Human rights groups say Syrian authorities arrested more than 1,000 people in the latest sweep aimed at crushing the uprising against President Bashar Assad.
Many dozens more are missing in the latest brutal crackdown of the six-week-old revolt. Tom Doyle of E3 Partners says it’s not over yet. “They’re going to flex their muscles even more to squelch any desire for rebellion,” he says. “They’re going to try to get to the heart of it.”
The calls for Assad’s ouster spread quickly across the nation of some 23 million. Blame for the upheaval is being laid on outside groups who have come in to take advantage of protests to stir up unrest and destabilize Syria.
Christian leaders agree. Doyle explains, “We’ve gotten some SOS messages from believers from Syria saying, ‘Pray for us. There’s so much going on right now, and believers have been targeted in some areas.'”
Their reports indicate that outsiders are causing trouble in a hotbed. “I don’t think the government is officially doing that,” says Doyle. “I think they have their hands full with the protestors, but there are some radical groups. They sponsor Hezbollah out of that country. I think we’re seeing some of that around the country.”
Regardless of who is causing the trouble, it’s the believers who bear the brunt. Syria is one of several Muslim countries in which Christians have survived for centuries by accepting the second-class status known in Islam as “dhimmi.” In times of trouble, it builds exponentially for believers. Doyle notes, “There was a real surge of oppression and persecution in Syria. One leader in Syria told us that they had not seen this much persecution in their nation since the Ottoman Empire.”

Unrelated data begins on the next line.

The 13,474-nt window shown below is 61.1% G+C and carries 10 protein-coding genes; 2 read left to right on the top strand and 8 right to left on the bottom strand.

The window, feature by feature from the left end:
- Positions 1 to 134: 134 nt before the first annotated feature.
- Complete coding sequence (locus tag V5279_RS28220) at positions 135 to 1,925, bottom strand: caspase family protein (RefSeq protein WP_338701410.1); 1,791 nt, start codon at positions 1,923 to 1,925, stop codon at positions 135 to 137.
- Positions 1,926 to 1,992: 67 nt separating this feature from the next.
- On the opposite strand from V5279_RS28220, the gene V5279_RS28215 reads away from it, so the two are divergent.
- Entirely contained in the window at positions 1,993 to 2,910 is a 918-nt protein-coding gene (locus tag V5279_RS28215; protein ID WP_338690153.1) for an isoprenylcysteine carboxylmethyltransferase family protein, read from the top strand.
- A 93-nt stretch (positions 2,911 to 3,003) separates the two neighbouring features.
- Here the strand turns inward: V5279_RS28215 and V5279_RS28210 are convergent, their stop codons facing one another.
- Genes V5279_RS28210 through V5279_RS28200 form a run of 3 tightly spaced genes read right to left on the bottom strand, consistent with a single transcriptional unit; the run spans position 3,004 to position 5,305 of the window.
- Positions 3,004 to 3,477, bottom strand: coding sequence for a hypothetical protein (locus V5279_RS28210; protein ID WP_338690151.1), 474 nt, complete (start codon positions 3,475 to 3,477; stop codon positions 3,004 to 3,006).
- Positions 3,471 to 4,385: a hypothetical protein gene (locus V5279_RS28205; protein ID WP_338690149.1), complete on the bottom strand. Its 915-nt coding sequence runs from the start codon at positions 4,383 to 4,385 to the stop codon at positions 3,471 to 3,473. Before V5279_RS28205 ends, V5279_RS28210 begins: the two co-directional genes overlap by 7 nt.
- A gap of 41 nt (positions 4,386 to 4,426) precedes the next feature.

Whether or not other events, like the killing of Osama bin Laden, will add fuel to the fires of Syria is yet unknown. Often, extremist Muslims consider Christianity a Western religion. When upset by Western nation politics, they will take out their ire on the Christians.
Still, the Church is standing strong. “Some of the leaders in the countries that are out there sharing Christ and making a difference–they know that they’ve been targeted. There’s a great camaraderie there in the midst of that persecution. It’s built the church stronger.”
Doyle says their partners know what they’re risking as they live openly as followers of Christ. Especially in turbulent times, “We need to pray for their safety. We need to pray that their boldness continues, because during these times when there is so much persecution, it’s a time when people are much more open to the gospel.”